Othello is definitely a play that could do with a remixing. Though one of Shakespeare’s most exquisitely structured tragedies, it often struggles to escape the racist imagery at its heart: a violent, easily-duped black man murdering his innocent white wife. Darren Raymond and Intermission Theatre Company seem like good candidates for revising a beautiful but problematic play in thoughtful and exciting terms. And while their Othello Remixed hits some interesting notes, Raymond and his company ultimately don’t remix enough: the play remains mired in its unacceptable Jacobean bigotries.
The setting is London, a boxing gym, an up-and-coming star named Othello who has chosen Cassio as his corner man over sparring partner Iago, and who has just started sleeping with his coach’s daughter, Desdemona. The characters speak a blend of Shakespeare’s text and contemporary dialogue, but there’s no obvious logic for when they turn to verse. The uneasy blend starts to sound a bit like putting a No Fear Shakespeare volume onstage, the contemporary dialogue scenes sounding like awkward paraphrases rather than scenes capable of standing on their own, without knowledge of Shakespeare’s play to underpin them and add some depth. Despite updating scenes and plot devices—text messages, rap battles, drugs, a secret meeting in a Nandos—Raymond hews closely to the plot beats of Shakespeare’s play.
One major innovation, however, is the addition of a character called (and dressed as) the Referee, who slinks around the edges of the boxing ring and transforms Iago’s early soliloquies into dialogues. She functions like his evil angel, proposing his more dastardly plots and setting most of the play’s violence into motion. It’s a baffling choice to have Iago’s (and later Othello’s) most evil inner psyche, the one that drives them both towards extreme misogynistic violence, be embodied by a woman in Danielle Adegoke. It’s not remotely clear what this distance is supposed to mean, what she’s supposed to represent, or why she’s driven to cause these men to enact such horrible violence against women. Her existence also leaves Baba Oyejide’s Iago strangely reactive. The fascinating horror of Othello is often in watching the unfolding of Iago’s manipulations, in being taken into his confidence through his direct addresses to the audience. Othello Remixed strips him of both these powers, which may be why the play overall feels like it lacks an engine.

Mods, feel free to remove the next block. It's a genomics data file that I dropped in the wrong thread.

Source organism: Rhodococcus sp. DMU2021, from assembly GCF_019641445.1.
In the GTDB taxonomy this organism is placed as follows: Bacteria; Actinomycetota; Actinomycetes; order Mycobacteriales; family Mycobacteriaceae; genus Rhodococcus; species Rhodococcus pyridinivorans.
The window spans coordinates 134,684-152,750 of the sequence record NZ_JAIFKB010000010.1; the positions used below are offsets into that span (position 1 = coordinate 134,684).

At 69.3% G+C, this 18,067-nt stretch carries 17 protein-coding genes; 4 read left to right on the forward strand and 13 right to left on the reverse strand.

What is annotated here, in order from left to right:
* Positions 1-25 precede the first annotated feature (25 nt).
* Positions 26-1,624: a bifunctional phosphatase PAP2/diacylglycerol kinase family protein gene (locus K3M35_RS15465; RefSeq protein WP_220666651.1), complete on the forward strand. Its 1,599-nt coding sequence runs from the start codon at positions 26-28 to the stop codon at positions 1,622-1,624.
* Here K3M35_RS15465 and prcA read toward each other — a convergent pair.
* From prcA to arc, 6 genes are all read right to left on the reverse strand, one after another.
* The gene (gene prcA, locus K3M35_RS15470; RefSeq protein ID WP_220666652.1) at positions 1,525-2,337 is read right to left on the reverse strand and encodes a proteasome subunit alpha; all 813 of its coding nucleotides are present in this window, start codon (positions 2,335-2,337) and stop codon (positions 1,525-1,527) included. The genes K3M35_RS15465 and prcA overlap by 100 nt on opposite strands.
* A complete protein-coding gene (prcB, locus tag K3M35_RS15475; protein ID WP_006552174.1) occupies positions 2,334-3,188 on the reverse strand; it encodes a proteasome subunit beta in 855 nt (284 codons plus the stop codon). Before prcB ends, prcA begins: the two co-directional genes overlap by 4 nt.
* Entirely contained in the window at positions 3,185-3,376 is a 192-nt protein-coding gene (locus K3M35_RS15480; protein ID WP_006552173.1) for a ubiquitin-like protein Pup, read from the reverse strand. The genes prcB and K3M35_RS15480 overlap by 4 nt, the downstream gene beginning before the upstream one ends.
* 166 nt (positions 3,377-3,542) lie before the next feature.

By populating Othello’s world with an entirely black cast, the play’s most fundamentally racist ideas are arguably neutered—though there’s something troubling as well about the depiction of a community of young black athletes who snap instantly into murderous violence at the least provocation. But easing back on the question of Othello’s racial difference throws the play’s ugly and possibly irredeemable sexism into stark clarity.
Without Shakespeare’s setting and poetry to lift the play out of realism, Othello Remixed becomes the story of a man transformed into an abuser, and from an abuser to a murderer—all told from his point of view. Raymond makes no additional room for Desdemona’s perspective, a fact that feels less and less excusable as the play goes on. Why should we watch a man who is driven to murder his girlfriend within a structure that shapes the story as inescapably his tragedy? Maybe it’s useful to see that this is fundamentally the story of Othello… but I would hope a modern remix would think harder about whether that’s a story, a framework, to be propagating in the present day.
Othello Remixed needs to either stray farther from its source material or cleave closer to it. Instead, it’s lost in a middle ground where it neither illuminates the contemporary resonances of Shakespeare’s actual text, nor transforms the original into something that can speak more sensitively to current discourses of race and gender.
Othello Remixed is on at Omnibus Theatre, Clapham till 14th July. More info here.